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Br J Ophthalmol 95:979-985 doi:10.1136/bjo.2010.194977
  • Clinical science
  • Original article

Evolution of reticular pseudodrusen

Open Access
  1. Murray Killingsworth4
  1. 1Department of Ophthalmology, Prince of Wales Hospital, Randwick, Sydney, Australia
  2. 2Marsden Eye Centre, Sydney, Australia
  3. 3Retina Associates, Sydney, Australia
  4. 4South Western Area Pathology Services, Sydney, Australia
  1. Correspondence to John Sarks, 15 Parnell Street, Strathfield, NSW 2135 Australia; jssarks{at}bigpond.net.au
  • Accepted 31 October 2010
  • Published Online First 25 November 2010

Abstract

Aims To report observations relating to the clinical recognition and possible basis of reticular pseudodrusen (RPD).

Methods This retrospective study reports the evolution of RPD in 166 patients who had follow-up of over 1 year using multiple imaging techniques. Mean age when first seen was 73.3 years and the mean period of observation was 4.9 years (range 1–18 years). Associated macular changes were recorded.

Results RPD were first identified in the upper fundus as a reticular network, which then became less obvious, developing a diffuse yellowish appearance. RPD also faded around choroidal neovascularisation (CNV). RPD therefore could be transient but the pattern often remained visible outside the macula or nasal to the discs. Manifestations of age-related macular degeneration (AMD) were present in nearly all eyes and there was a particularly high association with CNV (52.1%). In one clinicopathological case abnormal material was found in the subretinal space.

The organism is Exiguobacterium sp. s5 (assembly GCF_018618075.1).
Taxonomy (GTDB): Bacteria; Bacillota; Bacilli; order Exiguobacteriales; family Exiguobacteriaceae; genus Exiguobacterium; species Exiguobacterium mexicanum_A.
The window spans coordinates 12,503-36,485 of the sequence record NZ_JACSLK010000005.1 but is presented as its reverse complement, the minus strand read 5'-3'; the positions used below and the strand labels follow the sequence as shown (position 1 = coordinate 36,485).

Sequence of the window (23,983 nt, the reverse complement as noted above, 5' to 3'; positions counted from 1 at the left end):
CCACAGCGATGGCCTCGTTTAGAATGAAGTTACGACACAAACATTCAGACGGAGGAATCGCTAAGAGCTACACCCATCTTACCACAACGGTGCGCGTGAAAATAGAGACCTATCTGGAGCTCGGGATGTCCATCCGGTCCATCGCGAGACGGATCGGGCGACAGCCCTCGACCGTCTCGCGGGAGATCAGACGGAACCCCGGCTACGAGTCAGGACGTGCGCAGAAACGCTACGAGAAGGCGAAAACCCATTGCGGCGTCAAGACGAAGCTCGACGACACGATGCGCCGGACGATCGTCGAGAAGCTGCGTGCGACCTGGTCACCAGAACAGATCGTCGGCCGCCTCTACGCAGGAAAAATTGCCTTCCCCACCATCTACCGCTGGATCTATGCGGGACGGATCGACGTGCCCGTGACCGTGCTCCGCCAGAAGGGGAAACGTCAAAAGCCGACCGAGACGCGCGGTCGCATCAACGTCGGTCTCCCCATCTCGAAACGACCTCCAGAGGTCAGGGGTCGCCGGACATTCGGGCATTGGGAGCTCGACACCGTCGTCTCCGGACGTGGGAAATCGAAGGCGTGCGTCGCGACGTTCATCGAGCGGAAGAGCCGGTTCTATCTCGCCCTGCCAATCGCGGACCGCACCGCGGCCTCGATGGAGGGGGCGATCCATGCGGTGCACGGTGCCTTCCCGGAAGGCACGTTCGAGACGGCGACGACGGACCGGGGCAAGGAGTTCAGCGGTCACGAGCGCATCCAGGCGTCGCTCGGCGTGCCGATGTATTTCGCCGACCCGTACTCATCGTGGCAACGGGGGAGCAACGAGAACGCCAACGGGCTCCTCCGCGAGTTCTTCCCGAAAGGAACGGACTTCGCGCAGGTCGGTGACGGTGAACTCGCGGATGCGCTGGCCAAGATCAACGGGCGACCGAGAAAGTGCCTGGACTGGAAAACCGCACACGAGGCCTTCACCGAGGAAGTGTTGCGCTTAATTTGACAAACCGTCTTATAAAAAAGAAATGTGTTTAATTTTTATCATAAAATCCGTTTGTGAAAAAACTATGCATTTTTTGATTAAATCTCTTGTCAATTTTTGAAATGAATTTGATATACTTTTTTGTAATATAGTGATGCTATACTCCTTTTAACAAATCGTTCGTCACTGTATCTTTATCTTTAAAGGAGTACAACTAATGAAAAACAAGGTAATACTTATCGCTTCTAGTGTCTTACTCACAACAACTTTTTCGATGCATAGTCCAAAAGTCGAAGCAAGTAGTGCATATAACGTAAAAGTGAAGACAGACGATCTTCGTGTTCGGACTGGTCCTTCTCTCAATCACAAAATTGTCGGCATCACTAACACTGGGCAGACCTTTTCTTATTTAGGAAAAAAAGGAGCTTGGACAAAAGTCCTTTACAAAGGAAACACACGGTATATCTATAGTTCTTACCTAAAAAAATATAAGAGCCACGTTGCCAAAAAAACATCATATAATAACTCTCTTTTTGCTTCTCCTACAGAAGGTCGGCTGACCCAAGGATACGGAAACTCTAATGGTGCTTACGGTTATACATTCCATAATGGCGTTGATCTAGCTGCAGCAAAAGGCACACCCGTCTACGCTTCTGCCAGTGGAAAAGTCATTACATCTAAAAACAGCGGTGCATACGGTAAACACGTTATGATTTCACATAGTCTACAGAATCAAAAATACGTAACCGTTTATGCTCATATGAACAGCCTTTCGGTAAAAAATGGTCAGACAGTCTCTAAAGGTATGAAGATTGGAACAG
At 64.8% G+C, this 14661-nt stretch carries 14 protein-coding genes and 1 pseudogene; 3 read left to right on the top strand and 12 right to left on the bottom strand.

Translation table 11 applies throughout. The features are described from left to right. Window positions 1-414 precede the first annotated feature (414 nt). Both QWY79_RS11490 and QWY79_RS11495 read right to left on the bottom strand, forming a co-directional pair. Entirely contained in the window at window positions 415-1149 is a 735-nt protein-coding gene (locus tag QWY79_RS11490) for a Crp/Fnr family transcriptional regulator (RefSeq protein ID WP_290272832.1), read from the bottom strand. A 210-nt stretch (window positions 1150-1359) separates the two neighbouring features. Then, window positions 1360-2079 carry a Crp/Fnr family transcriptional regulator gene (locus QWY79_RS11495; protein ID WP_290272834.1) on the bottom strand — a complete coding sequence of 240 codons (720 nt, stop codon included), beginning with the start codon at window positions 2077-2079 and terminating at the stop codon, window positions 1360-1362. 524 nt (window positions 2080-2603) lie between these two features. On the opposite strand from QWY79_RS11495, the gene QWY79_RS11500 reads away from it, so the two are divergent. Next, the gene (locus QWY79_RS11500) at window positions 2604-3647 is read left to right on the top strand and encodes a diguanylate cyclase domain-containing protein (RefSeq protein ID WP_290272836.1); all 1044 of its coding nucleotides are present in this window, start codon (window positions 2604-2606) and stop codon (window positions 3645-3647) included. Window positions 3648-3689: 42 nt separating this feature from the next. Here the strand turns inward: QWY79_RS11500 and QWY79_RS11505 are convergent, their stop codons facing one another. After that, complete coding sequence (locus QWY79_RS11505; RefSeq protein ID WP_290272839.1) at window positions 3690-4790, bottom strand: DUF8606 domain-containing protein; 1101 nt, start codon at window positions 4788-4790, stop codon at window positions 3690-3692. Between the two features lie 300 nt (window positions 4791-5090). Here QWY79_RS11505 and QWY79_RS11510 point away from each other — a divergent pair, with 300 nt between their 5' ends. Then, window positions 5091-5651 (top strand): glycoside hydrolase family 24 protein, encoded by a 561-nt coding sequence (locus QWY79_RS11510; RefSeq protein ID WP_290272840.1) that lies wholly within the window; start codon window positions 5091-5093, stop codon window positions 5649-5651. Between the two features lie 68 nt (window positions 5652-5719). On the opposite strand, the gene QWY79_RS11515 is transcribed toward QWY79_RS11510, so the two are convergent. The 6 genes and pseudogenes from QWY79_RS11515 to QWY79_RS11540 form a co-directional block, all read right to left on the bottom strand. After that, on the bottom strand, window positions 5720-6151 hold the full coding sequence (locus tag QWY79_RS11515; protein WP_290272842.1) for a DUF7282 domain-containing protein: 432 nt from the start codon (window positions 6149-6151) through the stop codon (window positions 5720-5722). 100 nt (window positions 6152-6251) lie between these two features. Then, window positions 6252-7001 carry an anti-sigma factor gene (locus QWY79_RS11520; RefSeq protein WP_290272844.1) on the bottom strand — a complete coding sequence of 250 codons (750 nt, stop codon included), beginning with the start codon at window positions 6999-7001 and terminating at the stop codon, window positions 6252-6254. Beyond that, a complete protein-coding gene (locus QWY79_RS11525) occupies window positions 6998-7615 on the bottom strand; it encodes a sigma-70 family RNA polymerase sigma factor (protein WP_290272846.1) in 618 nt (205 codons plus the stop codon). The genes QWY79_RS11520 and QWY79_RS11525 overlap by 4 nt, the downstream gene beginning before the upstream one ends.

Conclusions The prevalence of RPD may be underestimated because their recognition depends upon the imaging method used, the area of fundus examined and the confusion with typical drusen. The pathology of one eye suggests that RPD may correspond to material in the subretinal space.

Footnotes

  • Competing interests None declared.

  • Patient consent Obtained.

  • Ethics approval This study was conducted with the approval of the University of New South Wales Human Research Ethics Committee number 05115.

  • Provenance and peer review Not commissioned; externally peer reviewed.

This is an open-access article distributed under the terms of the Creative Commons Attribution Non-commercial License, which permits use, distribution, and reproduction in any medium, provided the original work is properly cited, the use is non commercial and is otherwise in compliance with the license. See: http://creativecommons.org/licenses/by-nc/2.0/ and http://creativecommons.org/licenses/by-nc/2.0/legalcode.

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